Polling places could change

Published 12:00 am Tuesday, January 10, 2006

Tighter restrictions from the Help Americans Vote Act have led the Marengo County Probate Judge’s office and Commission to take a close look at some of their polling places.

In south Marengo County, several voting places were approved for mergers Tuesday

to allow people a suitable place to vote. The decision for these mergers came because it would be more difficult to restore some of the voting houses than to simply merge them with nearby locations.

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Neilson used the Wayne voting booth as an example.

“The Wayne voting booth is in awful condition,” Neilson said. “It is not handicapped accessible and it is not air conditioned. I thought it would be best to merge the Wayne voting booth with Sweet Water.”

Neilson said some voters in the area who lived on U.S. Highway 43 might be closer to Linden and prefer to vote at the old courthouse. Neilson said they would work with the Board of Registrars to find the best place for them to vote.

The Lasca voting booth was also approved to merge with Nicholsville.

The Half Acre Community Center was approved for a merger, but there were three options. Voters could go to Myrtlewood, Nanafalia or Aimwell depending on the closest location. Residents of Putnam would also merge with Nanafalia unless the commission receives feedback informing them of a suitable location.

Commissioner Max Joiner said they previously sought feedback from voters in the area and most agreed it would be best to merge.

“It looks like the only option we have right now,” Joiner said. “We have asked the people in the community if there was an alternate site where the box is located now. They have asked for it to be moved and we have looked at some other sites that were unsafe.”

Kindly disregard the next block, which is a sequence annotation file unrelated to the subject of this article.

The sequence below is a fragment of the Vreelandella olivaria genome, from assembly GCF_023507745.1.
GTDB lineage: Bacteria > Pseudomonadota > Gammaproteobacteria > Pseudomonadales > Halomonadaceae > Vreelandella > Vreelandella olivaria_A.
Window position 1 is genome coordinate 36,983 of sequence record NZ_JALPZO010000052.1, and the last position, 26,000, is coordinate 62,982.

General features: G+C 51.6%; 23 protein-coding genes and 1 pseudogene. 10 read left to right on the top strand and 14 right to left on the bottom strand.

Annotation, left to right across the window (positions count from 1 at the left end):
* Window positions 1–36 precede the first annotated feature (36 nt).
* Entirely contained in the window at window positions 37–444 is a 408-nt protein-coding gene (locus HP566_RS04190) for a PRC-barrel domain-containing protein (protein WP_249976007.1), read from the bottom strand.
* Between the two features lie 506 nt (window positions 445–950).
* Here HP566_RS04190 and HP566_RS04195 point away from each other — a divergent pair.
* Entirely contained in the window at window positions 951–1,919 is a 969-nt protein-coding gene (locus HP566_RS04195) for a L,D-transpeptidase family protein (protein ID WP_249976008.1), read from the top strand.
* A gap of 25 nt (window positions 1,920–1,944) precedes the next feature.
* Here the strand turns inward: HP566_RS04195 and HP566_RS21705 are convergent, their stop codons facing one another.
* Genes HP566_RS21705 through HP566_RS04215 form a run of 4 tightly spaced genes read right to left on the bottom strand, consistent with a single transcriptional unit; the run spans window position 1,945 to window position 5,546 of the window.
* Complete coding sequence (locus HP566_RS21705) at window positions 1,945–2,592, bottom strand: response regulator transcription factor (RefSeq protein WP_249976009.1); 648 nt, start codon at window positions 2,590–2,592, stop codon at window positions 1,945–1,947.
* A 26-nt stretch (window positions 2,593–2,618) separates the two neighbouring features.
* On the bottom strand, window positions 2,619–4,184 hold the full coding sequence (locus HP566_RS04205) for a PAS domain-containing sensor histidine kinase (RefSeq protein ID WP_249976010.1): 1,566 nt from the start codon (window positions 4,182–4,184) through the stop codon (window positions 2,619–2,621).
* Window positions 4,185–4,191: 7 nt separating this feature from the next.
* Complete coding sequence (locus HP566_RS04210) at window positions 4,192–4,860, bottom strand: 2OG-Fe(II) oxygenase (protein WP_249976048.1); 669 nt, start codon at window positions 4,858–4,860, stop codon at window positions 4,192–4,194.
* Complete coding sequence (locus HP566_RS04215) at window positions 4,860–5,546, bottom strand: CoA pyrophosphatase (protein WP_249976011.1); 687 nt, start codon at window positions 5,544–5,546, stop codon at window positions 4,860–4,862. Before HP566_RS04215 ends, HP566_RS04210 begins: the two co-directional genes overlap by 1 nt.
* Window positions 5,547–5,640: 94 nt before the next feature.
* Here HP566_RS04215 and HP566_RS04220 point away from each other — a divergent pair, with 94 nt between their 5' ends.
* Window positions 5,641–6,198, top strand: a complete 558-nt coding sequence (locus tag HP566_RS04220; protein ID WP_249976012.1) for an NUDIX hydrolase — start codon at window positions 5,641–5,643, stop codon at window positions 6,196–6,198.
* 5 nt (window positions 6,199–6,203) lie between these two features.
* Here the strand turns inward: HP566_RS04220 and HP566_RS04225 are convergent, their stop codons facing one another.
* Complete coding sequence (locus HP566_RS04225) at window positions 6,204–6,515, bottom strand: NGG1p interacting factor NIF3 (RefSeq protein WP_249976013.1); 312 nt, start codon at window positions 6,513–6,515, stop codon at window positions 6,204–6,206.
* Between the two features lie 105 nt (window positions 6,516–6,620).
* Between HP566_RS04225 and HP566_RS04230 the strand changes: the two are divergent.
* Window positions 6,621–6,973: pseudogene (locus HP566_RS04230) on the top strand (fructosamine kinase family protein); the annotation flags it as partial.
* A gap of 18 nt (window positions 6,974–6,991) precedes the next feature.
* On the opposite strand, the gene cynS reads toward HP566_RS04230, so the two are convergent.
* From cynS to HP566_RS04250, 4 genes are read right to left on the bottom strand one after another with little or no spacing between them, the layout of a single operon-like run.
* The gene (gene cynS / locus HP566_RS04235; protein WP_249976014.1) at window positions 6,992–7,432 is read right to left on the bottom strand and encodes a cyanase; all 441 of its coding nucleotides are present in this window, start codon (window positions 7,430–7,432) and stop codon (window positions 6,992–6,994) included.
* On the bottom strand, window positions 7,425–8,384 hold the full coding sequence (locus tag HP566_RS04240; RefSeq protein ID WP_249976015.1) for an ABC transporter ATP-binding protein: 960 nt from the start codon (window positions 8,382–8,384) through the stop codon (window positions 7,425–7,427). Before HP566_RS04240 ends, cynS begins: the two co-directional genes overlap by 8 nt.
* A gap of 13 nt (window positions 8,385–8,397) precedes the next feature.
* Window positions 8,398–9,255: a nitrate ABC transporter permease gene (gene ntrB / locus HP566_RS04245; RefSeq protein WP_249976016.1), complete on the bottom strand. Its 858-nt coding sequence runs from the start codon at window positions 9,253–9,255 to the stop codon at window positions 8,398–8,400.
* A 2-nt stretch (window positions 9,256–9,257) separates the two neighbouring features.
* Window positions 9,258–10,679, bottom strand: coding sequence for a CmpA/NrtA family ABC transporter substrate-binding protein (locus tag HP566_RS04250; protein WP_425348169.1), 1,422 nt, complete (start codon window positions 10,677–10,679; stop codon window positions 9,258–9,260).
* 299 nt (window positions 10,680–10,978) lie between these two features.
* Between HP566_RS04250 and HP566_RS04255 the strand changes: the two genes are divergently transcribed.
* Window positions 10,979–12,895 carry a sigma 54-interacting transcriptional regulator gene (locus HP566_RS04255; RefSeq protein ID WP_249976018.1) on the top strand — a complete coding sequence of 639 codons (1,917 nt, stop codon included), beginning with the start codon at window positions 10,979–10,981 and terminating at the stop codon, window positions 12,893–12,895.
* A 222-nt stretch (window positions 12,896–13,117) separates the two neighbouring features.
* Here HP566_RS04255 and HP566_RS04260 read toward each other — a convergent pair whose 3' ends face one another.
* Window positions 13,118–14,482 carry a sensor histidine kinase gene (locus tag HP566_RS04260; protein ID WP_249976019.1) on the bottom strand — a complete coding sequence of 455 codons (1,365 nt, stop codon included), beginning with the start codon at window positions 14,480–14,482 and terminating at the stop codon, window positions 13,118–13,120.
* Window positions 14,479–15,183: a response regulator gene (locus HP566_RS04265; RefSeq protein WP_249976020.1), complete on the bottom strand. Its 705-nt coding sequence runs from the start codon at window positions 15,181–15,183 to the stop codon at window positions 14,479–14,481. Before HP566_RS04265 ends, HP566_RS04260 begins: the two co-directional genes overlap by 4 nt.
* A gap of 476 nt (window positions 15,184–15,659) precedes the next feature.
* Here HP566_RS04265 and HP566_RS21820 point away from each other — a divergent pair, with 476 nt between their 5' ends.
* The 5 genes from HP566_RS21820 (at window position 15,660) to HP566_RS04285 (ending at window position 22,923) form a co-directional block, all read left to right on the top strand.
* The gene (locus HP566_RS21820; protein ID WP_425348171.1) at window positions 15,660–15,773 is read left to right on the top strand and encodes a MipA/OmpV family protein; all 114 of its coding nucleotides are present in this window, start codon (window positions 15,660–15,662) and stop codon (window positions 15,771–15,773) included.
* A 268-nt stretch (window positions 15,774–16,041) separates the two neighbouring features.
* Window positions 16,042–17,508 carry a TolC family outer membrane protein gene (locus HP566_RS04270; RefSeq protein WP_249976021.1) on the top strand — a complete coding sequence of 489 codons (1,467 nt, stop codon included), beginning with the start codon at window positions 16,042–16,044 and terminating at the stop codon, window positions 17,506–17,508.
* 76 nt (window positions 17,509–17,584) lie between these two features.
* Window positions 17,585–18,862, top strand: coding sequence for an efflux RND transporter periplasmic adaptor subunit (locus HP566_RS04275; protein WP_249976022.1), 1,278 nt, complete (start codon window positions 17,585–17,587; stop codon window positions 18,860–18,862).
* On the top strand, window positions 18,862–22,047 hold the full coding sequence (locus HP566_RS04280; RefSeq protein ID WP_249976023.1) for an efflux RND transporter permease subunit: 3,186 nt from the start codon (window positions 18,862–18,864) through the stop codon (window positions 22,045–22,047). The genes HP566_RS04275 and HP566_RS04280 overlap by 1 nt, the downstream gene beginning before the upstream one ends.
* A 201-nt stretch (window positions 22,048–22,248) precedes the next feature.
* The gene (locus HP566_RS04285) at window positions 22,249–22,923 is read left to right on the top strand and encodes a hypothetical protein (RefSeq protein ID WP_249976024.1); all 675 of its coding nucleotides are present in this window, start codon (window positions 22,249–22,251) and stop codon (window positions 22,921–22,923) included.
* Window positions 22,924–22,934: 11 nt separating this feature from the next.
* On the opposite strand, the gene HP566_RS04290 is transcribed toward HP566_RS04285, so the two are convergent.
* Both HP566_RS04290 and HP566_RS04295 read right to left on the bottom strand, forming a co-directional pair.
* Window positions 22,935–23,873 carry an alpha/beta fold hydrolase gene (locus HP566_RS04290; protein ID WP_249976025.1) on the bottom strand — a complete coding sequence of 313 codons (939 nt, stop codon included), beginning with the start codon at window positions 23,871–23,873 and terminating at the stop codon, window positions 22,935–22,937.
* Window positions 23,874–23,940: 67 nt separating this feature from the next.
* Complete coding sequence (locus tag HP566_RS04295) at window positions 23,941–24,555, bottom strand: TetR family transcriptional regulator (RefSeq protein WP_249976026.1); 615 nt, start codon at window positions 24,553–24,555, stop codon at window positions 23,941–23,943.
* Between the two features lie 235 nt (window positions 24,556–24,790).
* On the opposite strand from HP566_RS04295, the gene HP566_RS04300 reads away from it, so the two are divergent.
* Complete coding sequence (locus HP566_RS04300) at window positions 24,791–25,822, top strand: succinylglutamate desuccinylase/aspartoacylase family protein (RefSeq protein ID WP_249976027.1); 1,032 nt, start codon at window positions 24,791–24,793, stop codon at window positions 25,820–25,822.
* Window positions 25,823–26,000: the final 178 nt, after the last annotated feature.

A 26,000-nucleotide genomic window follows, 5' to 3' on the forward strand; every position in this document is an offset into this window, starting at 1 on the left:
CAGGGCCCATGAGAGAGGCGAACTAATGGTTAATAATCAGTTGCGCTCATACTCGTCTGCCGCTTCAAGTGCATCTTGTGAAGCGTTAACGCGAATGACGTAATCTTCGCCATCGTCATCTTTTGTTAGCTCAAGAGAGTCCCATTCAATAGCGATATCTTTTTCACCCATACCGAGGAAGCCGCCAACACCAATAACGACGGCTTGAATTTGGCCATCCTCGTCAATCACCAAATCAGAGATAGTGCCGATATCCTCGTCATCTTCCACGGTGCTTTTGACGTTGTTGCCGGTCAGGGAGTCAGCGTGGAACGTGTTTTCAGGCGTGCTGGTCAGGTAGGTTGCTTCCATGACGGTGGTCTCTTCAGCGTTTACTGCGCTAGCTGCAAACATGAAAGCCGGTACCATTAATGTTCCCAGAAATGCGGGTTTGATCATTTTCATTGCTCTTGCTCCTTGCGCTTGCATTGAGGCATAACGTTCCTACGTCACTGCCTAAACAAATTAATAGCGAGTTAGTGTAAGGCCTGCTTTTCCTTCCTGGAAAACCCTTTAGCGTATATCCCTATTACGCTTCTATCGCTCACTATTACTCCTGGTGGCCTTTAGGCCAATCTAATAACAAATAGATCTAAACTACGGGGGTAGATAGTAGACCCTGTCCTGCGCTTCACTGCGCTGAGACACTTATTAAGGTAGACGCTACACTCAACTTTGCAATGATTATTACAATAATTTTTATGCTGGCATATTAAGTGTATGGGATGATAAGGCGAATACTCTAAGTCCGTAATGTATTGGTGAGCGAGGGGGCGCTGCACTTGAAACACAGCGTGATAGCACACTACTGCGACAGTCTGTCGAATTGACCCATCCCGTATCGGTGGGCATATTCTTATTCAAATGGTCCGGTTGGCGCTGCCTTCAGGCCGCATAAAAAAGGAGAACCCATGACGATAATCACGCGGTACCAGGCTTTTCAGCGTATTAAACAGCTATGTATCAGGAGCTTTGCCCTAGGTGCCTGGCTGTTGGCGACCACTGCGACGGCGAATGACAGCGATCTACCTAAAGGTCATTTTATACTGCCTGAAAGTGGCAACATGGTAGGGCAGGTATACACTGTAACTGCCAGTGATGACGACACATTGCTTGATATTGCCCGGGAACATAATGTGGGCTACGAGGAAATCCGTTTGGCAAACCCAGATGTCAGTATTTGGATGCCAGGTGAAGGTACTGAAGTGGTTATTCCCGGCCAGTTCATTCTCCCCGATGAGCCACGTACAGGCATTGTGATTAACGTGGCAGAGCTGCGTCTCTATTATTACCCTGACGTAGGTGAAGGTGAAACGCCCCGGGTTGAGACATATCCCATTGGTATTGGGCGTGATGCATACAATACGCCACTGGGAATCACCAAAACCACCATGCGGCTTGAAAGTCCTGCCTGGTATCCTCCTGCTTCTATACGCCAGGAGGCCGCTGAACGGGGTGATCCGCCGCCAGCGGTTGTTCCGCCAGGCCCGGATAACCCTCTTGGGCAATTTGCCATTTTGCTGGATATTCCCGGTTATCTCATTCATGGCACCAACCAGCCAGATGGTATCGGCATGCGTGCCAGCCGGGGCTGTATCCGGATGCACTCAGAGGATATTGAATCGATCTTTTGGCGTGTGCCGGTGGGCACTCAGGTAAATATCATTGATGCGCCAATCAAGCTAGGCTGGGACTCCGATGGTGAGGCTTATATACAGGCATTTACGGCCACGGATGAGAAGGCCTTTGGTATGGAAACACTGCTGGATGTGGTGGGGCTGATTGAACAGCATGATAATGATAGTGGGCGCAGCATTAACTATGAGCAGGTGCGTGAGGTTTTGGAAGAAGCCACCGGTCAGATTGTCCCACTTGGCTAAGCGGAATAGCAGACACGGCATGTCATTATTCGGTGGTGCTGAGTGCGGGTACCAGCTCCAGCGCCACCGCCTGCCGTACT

Moving the boxes was not their first choice, Joiner said, but in order to meet standards it was a necessary evil.

“I am not against leaving the box there,” Joiner said. “I have told everybody that, but without a suitable location that will meet all the requirements we have to meet it is tough to do.”

Efforts were made, Joiner said, to find alternative locations in the areas where voting booths were not up to par. Unfortunately, most areas were unsuccessful.

“I have asked people to give me feedback and call me about this,” Joiner said. “A lot of them have said we can’t find a place and it would suit us fine to move.”

The mergers have more benefits than just safer locations. By joining locations together, the county would have less voting booths, which means less voting machines and materials. Joiner said this could save the county from $30,000 to $40,000.

Though voting locations could change, Neilson said, poll workers would not be cut. She said they would simply transfer to their new locations.

“We are not going to change the poll workers,” Neilson said. “We will utilize the poll workers wherever we merge them to, so it is not going to cut anybody out of that job.”